I am very excited to have you here and to talk a little bit about my work. For the last several years I have been hard at work on the tentatively-titled Scion of Victory trilogy. It has been a lot of hard work, and it’s not an understatement to say that I have thought about this story and these characters every day for the last four years.
You can read a bit about Scion of Victory and my other works in progress here. But I wanted to take the time to talk about my characters specifically.
Creating characters is no easy feat. Creating realistic, well-rounded characters is even more difficult. I hope I’ve pulled that off, at least with the important characters of Scion of Victory. I’ve also added a quote from the book for each. Without further ado, here we go!
Kita Toddentry: A 24-year-old noble Bursettan with a desire to do more. Kita finds herself far from home at the end of a decade-long war, but she’s convinced the God of Victory will help her to succeed. The youngest of four, Kita has always felt the shadows of her brothers looming over her life and has struggled to shine on her own merit.
“She backed away from Jekk, listening. …she heard nothing beyond the two of them, no sign of danger… It was reckless, she knew. Reckless and stupid. But Kita darted away from her husband and turned that corner before he could stop her…”
Ramint Fluryne: A 38-year-old Taulithian exile who’s given up on her dreams. Ramint has a penchant for helping weary travelers on their way, and her life seems simple until she meets Kita. She was once married, but her wife died more than a decade ago, a loss that still echoes in her life.
“During her first winter in charge of Laud, she had found three travelers frozen to death not thirty minutes outside the village’s border. Had she bothered to seek out those in need of her aid, they might have lived.”
Eva Marisco: A 28-year-old foreigner who has a magic she’s struggling to understand. Eva believes her magic brought her to the realm of Bursett and might pull her home, if only she can learn more about it. Her tight-lipped companion might know more about the magic, but he isn’t keen on revealing his secrets.
“Eva had never liked camping. In what felt like another life, her dad had tried to get her to appreciate sleeping in the great outdoors, taking her and her little sister into the mountains for days at a time… Eva had hated those trips.”
The Supporting Cast
Jekk Dimitrion: A 27-year-old Bursettan noble, and Kita’s husband of seven years. Jekk has made a name for himself as a tactician who advised the king, but is no skilled warrior. He became friends with Kita and her brother Isanto when they were all children.
“Jekk said nothing of her recklessness, her defiance. Kita had seen women struck for such disobedience, but Jekk only sighed. He rarely shouted, and he had never touched her with anything but gentleness…”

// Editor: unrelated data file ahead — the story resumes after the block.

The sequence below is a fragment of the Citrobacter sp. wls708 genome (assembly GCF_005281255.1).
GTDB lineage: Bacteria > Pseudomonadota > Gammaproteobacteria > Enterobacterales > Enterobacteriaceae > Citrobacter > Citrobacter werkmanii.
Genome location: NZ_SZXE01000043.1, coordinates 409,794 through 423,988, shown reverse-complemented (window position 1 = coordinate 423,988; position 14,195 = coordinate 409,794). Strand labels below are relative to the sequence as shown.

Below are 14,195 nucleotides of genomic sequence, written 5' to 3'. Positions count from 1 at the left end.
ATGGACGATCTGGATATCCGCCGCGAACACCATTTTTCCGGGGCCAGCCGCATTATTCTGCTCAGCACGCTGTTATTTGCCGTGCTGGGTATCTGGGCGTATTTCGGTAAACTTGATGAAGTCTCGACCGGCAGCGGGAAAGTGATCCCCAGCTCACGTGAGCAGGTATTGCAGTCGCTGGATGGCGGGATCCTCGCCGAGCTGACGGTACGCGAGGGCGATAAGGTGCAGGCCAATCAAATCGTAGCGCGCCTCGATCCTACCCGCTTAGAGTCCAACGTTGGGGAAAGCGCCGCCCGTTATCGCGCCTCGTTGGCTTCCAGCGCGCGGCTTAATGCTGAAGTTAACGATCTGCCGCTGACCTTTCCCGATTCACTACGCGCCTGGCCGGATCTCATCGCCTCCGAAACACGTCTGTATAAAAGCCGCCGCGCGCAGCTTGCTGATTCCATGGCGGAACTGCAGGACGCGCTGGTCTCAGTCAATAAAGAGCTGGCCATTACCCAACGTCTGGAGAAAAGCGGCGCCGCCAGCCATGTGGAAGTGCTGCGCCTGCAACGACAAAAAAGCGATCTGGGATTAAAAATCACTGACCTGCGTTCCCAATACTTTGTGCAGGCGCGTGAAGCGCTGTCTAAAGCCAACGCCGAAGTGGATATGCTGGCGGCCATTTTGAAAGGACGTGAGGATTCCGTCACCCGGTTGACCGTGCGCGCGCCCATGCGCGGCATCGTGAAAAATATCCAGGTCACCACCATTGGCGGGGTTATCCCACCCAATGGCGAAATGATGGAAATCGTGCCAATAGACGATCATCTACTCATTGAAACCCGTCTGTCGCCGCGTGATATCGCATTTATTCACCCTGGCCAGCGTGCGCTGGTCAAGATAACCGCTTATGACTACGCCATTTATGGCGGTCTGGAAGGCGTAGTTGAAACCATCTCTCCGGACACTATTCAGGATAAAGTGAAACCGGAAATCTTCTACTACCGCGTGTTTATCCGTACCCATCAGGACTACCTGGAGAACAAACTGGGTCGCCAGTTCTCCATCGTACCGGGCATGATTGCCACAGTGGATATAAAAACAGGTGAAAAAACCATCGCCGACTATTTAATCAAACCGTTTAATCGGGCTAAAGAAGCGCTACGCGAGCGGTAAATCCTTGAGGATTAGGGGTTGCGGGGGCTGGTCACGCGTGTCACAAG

Fahvitt Skalann: A 30-year-old ex-soldier who fought for Bursett. When he deserted, he was sentenced to death but slipped away into the mountains, where he met Ramint. The two are close friends, and like her, he believes his life is simple until he meets Kita.
“Fahvitt had been Ramint’s second-in-command for about five years, and she had chosen him in part because he balanced her out. Where she always extended a hand of help to any who crossed her path, Fahvitt was wary of all he met. His life had been difficult in different ways than hers had.”
Gabriel O’Shea: Eva’s travel companion. He doesn’t often speak of his life before he met Eva, about eight years ago, and Eva suspects many reasons behind this. He has his own magic different from Eva’s, but he’s helped her explore hers.
“Of course, it had crossed Eva’s mind that Gabriel could be lying. He might have slain the hunter and buried him far from their new home. She had known him to do worse, had watched him rip souls from their bodies as easily as plucking a hangnail.”
The God of Victory: Also simply called Victory. A minor Bursettan god who pushes Kita to excel and pursue greatness.
“Victory’s voice was smooth as silk, deep as a lake. Kita wanted to revel in it. They crouched before her, their face filling her vision once more. They pressed a kiss to her forehead, and light filled her.”
Artwork by Renée Beaudoin. Check out her work here.
What I wrote this week: Draft 4, chapters 11, 12, 13, 17, and 20.
What I read this week: The Empress of Salt and Fortune by Nghi Vo; They Could Have Named Her Anything by Stephanie Jimenez.
One thought on “On Dramatis Personae”
These are some great highlights of your characters. I must admit, I don’t give mine as much thought, though I could benefit from giving them a bit of background before starting on my stories. Thanks for sharing!